All of the airports were shut down in New York City due to Hurricane Irene, and we had no idea when we would be able to go home because the trains were not running due to fallen trees on the tracks. Another silver lining – we were able to be with Nicholas, Anna and Lily for several days before they started 3rd and 4th grades at the Chevy Chase Elementary School, learning about their teachers and what friends they had in their classes. Joyfully, because we stayed over a few extra days, we were able to have dinner together after their first day of school. One of the most fun aspects of being a grandparent is that we don’t have the same knowledge as parents have, and we gain information by asking questions. Fortunately, the children are patient to tell us all about their school life, their favorite classes, teachers and friends.

Spending time with our family was a refreshing break from my work although I was able to put in a few hours early each morning before we’d meet for breakfast. I’ve completed approximately 80% of my book in first draft, having saved the more difficult subjects for last. This break away gave me pause to reflect on how I best want to introduce my different subjects.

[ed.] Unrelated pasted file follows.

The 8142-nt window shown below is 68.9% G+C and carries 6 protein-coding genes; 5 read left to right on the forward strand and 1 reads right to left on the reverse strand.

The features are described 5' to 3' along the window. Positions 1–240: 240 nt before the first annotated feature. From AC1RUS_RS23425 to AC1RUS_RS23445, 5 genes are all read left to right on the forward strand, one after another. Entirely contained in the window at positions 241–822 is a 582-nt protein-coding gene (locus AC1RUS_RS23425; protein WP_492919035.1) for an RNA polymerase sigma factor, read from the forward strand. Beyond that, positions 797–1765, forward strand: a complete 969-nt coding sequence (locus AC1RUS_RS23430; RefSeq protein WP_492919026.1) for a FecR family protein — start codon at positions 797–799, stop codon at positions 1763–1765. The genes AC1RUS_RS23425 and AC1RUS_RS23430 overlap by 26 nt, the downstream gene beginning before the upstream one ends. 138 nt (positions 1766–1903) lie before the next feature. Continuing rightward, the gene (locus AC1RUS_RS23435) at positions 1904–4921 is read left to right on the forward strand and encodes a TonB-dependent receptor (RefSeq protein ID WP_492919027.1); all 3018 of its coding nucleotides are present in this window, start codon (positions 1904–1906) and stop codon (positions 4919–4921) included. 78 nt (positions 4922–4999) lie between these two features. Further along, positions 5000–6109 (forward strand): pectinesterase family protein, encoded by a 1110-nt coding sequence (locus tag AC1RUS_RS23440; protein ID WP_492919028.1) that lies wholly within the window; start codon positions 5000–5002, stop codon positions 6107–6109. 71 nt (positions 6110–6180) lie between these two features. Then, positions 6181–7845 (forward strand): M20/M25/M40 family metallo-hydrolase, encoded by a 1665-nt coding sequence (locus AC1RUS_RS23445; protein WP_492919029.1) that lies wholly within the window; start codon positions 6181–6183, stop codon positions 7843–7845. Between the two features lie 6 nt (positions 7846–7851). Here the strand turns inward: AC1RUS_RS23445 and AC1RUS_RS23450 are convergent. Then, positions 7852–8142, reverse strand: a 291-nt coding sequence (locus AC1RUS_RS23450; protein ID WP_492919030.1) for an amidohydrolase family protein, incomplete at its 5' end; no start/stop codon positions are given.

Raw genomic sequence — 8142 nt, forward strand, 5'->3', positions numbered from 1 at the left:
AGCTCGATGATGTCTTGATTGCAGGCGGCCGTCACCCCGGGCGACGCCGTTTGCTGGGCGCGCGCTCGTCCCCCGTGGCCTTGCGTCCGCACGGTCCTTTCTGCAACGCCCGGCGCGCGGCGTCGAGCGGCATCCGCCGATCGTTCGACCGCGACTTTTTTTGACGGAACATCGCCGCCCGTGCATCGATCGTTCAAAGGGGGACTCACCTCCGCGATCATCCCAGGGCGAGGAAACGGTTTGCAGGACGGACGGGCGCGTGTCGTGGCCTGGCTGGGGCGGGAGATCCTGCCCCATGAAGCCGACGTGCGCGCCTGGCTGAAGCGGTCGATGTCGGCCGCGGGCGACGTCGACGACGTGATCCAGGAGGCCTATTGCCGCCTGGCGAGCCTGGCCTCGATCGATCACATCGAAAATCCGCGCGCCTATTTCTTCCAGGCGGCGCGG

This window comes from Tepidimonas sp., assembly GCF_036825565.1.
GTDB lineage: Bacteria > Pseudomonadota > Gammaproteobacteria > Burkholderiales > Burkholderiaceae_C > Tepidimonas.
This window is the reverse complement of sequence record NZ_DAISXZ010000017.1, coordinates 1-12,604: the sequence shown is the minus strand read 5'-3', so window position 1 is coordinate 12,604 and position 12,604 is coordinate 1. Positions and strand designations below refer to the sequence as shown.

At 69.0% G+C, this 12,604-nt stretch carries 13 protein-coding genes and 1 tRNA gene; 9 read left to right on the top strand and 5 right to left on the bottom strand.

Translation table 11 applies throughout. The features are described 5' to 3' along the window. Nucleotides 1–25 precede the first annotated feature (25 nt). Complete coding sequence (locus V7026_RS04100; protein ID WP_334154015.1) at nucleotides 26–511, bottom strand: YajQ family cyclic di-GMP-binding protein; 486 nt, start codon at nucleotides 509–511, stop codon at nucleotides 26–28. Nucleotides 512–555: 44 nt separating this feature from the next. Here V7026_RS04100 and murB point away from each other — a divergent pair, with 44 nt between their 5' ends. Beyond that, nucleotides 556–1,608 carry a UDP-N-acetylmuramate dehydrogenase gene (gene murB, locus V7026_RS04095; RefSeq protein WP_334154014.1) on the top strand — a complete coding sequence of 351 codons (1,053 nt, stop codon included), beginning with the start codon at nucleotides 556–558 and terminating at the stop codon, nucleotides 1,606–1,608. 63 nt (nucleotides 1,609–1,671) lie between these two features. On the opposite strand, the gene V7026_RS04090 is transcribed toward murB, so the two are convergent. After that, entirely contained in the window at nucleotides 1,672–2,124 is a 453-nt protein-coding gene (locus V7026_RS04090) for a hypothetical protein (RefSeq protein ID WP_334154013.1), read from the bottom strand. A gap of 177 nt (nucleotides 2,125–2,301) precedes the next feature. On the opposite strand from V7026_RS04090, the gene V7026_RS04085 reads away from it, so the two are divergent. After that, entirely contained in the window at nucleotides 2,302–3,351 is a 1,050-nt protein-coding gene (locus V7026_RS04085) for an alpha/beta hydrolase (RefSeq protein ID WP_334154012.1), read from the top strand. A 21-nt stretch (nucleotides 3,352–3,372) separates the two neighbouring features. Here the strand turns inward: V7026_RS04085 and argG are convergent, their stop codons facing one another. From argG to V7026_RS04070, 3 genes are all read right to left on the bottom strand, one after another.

I became so comfortable in my writing routine, enjoying my writing room completely, that I found the transition of having to work out of a tote bag a bit interruptive, but I’m used to this from book and lecture tour and have been able to carry on. My set up at the cottage is ideal and I’m grateful I’ll be able to return to the cottage and settle back into my daily rhythm and the promise of many productive hours of work each day. I anticipate there will be many surprises that I will discover as I head down the final stretch to finish my book. My literary agent has trained me that an author doesn’t know what the book is all about until he or she has written the first 100 pages. This is so true and interesting because we are in a process of self-discovery every time we face the blank white page.